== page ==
Optimization

# In particular the newton method has second order

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Unformatted text preview: a solution is faster for the Newton method. In particular, the Newton method has second-order convergence (or quadratic convergence) in a local neighborhood of the solution x * , such that for all k sufficiently large it holds that x k +1 - x * £ C xk - x * 2 for some constant C&gt;0 Steepest descend, on the other hand, has first-order convergence (or linear convergence) in a local neighborhood of the solution x * , which means that for all k sufficiently large it holds that x k +1 - x * £ c x k - x * for some constant 0&lt;c&lt;1 [For you: So if the rate of convergence is higher for the Newton method, why wouldn't you always use it?] RISK AND PORTFOLIO MANAGEMENT WITH ECONOMETRICS, VER. 11/21/2012. © P. KOLM. 37 Remarks: The main advantage of the standard Newton method is its fast local convergence Local convergence means that if we are sufficiently close to a solution the method guarantees finding it Although the method of steepest descend converges slower than the Newton it always guarantees to decrease the value of the objective function.10 Therefore, steepest descend and Newton type of methods are sometimes combined and used together in the same optimization routine making them one of the most efficient tools for smoothed unconstrained minimization The main drawback of the Newton-type methods is their relatively high computational cost [For you: Why does the Newton method have higher computational cost?] So-called Modified Newton, Quasi-Newton, and conjugate gradient methods are often computationally more efficient for large problems and converge faster than the method of steepest descent RISK AND PORTFOLIO MANAGEMENT WITH ECONOMETRICS, VER. 11/21/2012. © P. KOLM. 38 Modified and Quasi-Newton Methods For modified Newton and Quasi-Newton methods the search direction is chosen to be pk = -Bk-1fk where Bk is a positive definite approximation of the true Hessian ( 2 f (x k ) ) In one of the most successful and widely used general-purpose Quasi-Newton methods known as BFGS (Broyden, Fletcher, Goldfarb, and Shanno) the approximations are calculated according to Bk +1 = Bk + qkqk¢ B¢ s¢ s B - k k k k , B0 = I qk¢ sk sk¢ Bksk where I is the N×N identity matrix, and sk = x k +1 - x k qk = f (x k +q ) - f (x k ) RISK AND PORTFOLIO MANAGEMENT WITH ECONOMETRICS, VER. 11/21/2012. © P. KOLM. 39 Solution Techniques for Nonlinear Programming Problems with Constraints Karush-Kuhn-Tucker optimality conditions for a nonlinear program takes the form of a system of nonlinear equations Therefore, in order to solve the optimization problem, the majority of algorithms apply either some variant of the Newton method to this system of equations or solve a sequence of approximations of this system (like in “the sequential quadratic programming approach” described next) RISK AND PORTFOLIO MANAGEMENT WITH ECONOMETRICS, VER. 11/21/2012. © P. KOLM. 40 The Sequential Quadratic Programming Approach Recall min f (x ) x s.t. gi (x ) £ 0 i = 1,..., I h j (x ) = 0 j = 1,..., J where f, gi , and h j are smooth functions of the N dimensional variable x RISK AND POR...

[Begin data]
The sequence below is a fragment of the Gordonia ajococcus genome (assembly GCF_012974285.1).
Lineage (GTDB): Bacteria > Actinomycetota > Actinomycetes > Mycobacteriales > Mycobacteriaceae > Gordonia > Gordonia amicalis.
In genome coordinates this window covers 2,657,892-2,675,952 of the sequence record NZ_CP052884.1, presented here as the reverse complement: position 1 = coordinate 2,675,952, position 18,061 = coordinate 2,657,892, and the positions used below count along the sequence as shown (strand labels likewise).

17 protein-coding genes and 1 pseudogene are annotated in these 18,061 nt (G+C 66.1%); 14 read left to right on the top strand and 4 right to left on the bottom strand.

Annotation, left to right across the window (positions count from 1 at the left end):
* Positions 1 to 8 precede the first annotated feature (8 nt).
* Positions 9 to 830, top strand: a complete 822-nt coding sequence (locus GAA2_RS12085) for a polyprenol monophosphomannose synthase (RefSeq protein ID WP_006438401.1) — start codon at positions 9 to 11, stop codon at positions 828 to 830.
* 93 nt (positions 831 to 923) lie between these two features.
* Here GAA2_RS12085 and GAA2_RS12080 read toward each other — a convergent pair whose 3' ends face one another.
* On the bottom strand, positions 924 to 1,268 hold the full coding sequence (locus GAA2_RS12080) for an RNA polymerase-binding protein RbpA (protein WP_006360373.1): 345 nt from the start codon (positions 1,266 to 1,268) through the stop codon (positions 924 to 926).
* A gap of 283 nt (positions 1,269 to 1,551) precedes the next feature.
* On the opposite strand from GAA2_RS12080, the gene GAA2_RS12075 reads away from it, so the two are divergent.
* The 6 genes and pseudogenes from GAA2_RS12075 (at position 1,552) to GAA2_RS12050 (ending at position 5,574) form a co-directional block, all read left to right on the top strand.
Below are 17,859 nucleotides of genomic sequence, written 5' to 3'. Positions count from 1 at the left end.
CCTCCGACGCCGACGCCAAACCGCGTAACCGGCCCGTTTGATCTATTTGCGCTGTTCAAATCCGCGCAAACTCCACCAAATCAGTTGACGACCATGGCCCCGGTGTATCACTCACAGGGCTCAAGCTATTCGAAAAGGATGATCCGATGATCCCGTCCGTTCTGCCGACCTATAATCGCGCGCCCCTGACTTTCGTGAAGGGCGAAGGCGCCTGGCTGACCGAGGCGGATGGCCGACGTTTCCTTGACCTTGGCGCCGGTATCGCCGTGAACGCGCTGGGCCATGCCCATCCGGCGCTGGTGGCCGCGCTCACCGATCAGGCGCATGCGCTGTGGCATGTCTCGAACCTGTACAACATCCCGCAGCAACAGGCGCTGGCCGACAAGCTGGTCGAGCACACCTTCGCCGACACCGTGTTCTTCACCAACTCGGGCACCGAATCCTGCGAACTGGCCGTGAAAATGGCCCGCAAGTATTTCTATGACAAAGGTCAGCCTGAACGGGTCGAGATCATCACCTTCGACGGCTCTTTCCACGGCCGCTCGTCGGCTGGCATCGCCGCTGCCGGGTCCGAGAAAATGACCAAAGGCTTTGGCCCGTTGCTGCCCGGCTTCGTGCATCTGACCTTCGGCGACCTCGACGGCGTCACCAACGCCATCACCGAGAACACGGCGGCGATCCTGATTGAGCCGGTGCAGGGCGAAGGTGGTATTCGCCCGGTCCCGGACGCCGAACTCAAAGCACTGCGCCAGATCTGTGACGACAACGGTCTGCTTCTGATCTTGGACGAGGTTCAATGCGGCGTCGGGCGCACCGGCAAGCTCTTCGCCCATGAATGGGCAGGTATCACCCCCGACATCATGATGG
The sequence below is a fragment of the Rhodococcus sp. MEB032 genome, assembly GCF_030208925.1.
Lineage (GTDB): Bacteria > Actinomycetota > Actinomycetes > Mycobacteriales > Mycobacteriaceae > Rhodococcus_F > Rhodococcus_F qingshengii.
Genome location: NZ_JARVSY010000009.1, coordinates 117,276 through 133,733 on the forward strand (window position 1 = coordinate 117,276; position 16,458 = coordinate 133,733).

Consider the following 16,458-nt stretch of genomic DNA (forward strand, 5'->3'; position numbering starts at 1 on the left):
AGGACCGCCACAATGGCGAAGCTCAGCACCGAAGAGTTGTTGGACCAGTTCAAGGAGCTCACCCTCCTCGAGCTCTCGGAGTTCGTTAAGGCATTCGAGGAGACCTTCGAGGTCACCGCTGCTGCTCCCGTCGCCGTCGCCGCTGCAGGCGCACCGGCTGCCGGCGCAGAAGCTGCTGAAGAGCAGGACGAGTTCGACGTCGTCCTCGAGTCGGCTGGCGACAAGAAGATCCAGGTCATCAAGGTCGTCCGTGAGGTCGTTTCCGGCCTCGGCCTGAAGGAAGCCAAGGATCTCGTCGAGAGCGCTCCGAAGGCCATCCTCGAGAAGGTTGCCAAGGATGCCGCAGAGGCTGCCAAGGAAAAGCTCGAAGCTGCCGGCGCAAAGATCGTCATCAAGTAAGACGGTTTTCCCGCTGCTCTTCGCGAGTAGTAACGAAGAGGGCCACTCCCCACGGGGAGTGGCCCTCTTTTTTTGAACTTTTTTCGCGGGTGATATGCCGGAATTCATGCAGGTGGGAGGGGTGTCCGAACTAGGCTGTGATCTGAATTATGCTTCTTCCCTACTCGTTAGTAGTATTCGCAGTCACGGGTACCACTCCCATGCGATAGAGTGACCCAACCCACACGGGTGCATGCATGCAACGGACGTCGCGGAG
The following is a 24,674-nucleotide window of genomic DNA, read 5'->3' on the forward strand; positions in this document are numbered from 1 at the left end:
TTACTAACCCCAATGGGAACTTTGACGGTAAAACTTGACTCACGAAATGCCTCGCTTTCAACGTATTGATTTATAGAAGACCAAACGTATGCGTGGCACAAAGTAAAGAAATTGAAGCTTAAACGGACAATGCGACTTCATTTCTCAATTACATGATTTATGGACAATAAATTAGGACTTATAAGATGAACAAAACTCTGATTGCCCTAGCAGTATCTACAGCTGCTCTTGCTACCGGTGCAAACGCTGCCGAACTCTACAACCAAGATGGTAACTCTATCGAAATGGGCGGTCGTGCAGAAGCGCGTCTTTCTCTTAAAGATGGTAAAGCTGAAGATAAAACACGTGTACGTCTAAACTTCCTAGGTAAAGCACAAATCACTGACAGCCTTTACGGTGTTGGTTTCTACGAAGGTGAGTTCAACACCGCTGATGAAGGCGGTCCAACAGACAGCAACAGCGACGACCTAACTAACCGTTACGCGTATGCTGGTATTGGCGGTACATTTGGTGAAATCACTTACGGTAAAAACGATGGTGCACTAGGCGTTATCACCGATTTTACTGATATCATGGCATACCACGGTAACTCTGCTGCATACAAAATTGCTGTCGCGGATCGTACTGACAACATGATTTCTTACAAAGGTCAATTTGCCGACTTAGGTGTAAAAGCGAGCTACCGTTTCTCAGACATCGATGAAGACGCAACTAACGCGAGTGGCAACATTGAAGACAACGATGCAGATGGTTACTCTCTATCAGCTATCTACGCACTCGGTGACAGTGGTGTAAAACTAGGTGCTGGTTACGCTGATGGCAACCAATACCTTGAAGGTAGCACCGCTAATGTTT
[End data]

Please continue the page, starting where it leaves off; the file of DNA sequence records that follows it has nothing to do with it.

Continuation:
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## This document was uploaded on 02/17/2014 for the course COURANT G63.2751.0 at NYU.

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